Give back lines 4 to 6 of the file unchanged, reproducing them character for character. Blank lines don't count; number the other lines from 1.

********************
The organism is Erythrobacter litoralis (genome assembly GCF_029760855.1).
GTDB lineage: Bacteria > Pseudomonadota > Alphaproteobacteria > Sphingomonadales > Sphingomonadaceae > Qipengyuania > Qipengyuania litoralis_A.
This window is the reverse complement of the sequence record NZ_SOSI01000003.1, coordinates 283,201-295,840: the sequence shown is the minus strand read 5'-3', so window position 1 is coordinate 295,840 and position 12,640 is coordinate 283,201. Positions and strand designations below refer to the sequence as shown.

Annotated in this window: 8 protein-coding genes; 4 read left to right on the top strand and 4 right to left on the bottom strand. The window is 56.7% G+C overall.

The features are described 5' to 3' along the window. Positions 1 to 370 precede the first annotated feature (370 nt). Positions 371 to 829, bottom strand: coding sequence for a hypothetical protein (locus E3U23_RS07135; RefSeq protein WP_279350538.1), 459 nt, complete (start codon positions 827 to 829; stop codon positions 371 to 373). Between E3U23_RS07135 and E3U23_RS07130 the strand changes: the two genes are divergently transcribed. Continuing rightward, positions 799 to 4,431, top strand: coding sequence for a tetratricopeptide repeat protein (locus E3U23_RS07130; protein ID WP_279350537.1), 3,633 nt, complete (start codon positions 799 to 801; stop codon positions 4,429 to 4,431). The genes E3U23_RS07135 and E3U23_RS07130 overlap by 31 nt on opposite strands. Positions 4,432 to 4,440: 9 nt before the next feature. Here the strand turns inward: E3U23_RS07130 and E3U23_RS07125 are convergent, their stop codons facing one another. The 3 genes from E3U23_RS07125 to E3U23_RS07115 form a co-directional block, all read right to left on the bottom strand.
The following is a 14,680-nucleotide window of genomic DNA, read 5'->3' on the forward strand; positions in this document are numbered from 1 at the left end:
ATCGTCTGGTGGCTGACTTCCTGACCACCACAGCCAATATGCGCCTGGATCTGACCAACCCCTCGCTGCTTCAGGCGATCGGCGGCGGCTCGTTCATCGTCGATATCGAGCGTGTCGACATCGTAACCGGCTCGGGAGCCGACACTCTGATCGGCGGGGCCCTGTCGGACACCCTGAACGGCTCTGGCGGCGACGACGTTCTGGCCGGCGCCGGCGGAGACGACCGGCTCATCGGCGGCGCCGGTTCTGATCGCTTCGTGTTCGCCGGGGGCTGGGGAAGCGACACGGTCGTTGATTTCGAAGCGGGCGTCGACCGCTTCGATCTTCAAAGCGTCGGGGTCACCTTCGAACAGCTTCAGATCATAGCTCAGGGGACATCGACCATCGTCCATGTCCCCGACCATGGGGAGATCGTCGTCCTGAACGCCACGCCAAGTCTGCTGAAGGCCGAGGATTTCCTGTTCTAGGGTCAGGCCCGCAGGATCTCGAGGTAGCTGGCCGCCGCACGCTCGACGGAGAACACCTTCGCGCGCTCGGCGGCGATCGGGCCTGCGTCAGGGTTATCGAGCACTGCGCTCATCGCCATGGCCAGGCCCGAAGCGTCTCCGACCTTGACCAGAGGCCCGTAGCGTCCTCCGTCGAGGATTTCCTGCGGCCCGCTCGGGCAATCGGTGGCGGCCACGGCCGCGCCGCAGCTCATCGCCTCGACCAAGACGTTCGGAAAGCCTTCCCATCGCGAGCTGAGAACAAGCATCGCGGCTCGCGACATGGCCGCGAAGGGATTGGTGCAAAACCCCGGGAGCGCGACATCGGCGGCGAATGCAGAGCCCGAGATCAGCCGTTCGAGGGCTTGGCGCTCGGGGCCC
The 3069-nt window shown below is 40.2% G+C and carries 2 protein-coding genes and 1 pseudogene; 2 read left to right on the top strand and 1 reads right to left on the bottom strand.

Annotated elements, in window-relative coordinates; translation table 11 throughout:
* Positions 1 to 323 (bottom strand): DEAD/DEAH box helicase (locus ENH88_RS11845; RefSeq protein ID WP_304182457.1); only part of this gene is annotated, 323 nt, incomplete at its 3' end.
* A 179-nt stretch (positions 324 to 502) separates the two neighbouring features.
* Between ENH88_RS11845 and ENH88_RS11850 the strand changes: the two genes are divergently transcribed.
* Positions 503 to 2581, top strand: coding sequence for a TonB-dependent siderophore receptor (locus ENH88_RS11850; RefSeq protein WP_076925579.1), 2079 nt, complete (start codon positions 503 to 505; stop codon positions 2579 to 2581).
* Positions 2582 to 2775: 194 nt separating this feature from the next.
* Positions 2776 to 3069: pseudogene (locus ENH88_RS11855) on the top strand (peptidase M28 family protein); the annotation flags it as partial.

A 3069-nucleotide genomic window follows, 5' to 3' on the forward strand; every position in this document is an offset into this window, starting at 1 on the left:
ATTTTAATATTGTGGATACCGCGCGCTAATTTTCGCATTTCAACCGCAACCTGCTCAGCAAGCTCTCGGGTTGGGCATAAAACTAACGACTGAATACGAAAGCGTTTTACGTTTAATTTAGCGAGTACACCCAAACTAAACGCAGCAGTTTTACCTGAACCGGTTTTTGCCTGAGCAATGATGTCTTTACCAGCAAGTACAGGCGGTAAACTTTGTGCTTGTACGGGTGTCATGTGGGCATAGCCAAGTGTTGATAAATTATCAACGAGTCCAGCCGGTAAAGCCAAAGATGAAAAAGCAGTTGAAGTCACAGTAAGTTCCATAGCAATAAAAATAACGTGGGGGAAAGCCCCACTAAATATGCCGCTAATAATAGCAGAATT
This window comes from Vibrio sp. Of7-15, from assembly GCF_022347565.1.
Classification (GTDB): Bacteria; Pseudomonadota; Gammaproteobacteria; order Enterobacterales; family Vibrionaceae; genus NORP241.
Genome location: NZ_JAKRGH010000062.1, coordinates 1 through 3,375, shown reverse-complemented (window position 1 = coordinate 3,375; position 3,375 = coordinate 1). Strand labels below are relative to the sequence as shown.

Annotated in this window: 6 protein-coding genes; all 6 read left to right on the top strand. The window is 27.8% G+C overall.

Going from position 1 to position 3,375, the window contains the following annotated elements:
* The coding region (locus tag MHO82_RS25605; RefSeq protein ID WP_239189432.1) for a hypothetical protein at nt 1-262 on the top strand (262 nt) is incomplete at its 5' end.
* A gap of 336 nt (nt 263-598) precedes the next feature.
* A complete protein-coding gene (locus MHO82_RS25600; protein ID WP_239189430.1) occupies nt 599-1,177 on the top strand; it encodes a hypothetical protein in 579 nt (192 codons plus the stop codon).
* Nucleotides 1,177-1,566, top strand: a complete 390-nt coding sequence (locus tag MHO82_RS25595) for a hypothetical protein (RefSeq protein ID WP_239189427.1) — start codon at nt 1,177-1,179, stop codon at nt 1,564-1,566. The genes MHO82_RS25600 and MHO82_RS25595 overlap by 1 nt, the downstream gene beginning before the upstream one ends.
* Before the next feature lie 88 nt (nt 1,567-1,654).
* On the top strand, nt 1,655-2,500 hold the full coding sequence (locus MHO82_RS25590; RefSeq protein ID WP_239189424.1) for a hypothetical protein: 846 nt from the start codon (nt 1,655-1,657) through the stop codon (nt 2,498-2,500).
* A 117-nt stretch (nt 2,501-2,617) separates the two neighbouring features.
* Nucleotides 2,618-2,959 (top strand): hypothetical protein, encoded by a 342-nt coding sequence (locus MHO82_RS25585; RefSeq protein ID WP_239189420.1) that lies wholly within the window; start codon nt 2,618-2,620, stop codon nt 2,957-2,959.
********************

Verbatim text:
Annotated in this window: 8 protein-coding genes; 4 read left to right on the top strand and 4 right to left on the bottom strand. The window is 56.7% G+C overall.

The features are described 5' to 3' along the window. Positions 1 to 370 precede the first annotated feature (370 nt). Positions 371 to 829, bottom strand: coding sequence for a hypothetical protein (locus E3U23_RS07135; RefSeq protein WP_279350538.1), 459 nt, complete (start codon positions 827 to 829; stop codon positions 371 to 373). Between E3U23_RS07135 and E3U23_RS07130 the strand changes: the two genes are divergently transcribed. Continuing rightward, positions 799 to 4,431, top strand: coding sequence for a tetratricopeptide repeat protein (locus E3U23_RS07130; protein ID WP_279350537.1), 3,633 nt, complete (start codon positions 799 to 801; stop codon positions 4,429 to 4,431). The genes E3U23_RS07135 and E3U23_RS07130 overlap by 31 nt on opposite strands. Positions 4,432 to 4,440: 9 nt before the next feature. Here the strand turns inward: E3U23_RS07130 and E3U23_RS07125 are convergent, their stop codons facing one another. The 3 genes from E3U23_RS07125 to E3U23_RS07115 form a co-directional block, all read right to left on the bottom strand.
The following is a 14,680-nucleotide window of genomic DNA, read 5'->3' on the forward strand; positions in this document are numbered from 1 at the left end: